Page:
Gussets are typically standard on every slider. For rock sliders, gussets are a small triangle of metal welded above the leg of the slider and to the mounting plate. Going back to high-school geometry, triangles make things stronger.
Now that we have gone over use-case, materials, and mounting, we are now onto the fun stuff!
The next step in selecting the best rock sliders for you is figuring out if you want them angled, flat, and with or without a kick-out.
Angled rock sliders are more tucked in towards the body for maximum protection and ground clearance. The frame of the slider is at a slight upward angle keeping it tight to the body and out of the way.
Depending on the angle of the outer tube of the rock slider, the difference between angled and flat rock sliders can be up to 2″+ of additional ground clearance. When stepping on your rock slider you will be stepping mainly on the outside tube rather than the whole top of the slider. Keep this in mind when thinking about utilizing them as steps.
Flat rock sliders come straight out from the frame and are completely flat. These are primarily made to double as a step to get in the vehicle or access your things on the roof.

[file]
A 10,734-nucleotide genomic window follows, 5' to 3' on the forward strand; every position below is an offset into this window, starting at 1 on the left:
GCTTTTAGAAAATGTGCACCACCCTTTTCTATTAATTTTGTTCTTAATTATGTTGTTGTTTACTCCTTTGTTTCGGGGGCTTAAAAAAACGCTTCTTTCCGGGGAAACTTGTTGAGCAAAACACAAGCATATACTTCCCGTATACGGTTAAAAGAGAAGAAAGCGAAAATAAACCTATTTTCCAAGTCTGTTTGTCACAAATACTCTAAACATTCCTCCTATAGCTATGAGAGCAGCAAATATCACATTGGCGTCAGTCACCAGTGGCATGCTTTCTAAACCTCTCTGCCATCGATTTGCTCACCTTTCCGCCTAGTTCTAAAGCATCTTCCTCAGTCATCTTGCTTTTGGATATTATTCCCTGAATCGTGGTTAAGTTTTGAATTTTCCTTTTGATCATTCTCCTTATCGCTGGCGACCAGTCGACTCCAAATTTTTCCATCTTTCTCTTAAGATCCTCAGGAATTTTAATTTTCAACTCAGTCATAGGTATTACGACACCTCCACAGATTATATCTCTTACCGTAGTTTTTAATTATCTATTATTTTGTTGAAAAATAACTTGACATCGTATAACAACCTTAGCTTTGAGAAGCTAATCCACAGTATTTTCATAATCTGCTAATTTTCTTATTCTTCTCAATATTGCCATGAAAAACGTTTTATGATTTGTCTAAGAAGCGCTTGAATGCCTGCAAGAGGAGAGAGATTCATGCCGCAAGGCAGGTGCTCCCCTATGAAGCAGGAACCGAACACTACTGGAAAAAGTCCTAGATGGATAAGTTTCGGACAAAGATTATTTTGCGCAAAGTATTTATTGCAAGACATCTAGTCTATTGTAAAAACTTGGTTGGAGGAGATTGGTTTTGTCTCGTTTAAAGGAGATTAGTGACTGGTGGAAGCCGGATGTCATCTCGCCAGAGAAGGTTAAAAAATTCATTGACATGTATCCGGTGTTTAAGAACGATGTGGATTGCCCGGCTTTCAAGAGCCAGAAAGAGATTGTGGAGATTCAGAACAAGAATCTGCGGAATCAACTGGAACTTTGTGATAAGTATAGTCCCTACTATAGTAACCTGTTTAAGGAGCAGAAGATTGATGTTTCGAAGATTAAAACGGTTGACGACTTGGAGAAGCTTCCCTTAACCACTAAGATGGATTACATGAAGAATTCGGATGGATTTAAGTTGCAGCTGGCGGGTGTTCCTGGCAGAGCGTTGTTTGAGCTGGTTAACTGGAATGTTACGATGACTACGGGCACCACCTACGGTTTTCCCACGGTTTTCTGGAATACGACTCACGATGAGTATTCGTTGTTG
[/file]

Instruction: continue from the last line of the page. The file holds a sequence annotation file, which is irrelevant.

Each rock slider brand will stick out closer or further from the body depending on how long the legs of the sliders are. With flat sliders, many choose to opt for a top plate so that it becomes a more usable step.
Kick-outs are one of the most popular features of a rock slider. The slider frame is made to kick out at the back in order to help push the back of the vehicle and rear tire away from rocks and trees.
Kick-outs can also be utilized to help to pivot the vehicle around an obstacle while keeping the body of the truck protected. When looking for rock sliders with a kick-out, look for a smooth flowing transition that can help the truck slide. Some kick-out designs don’t flow well and can cause the truck to get hung up instead.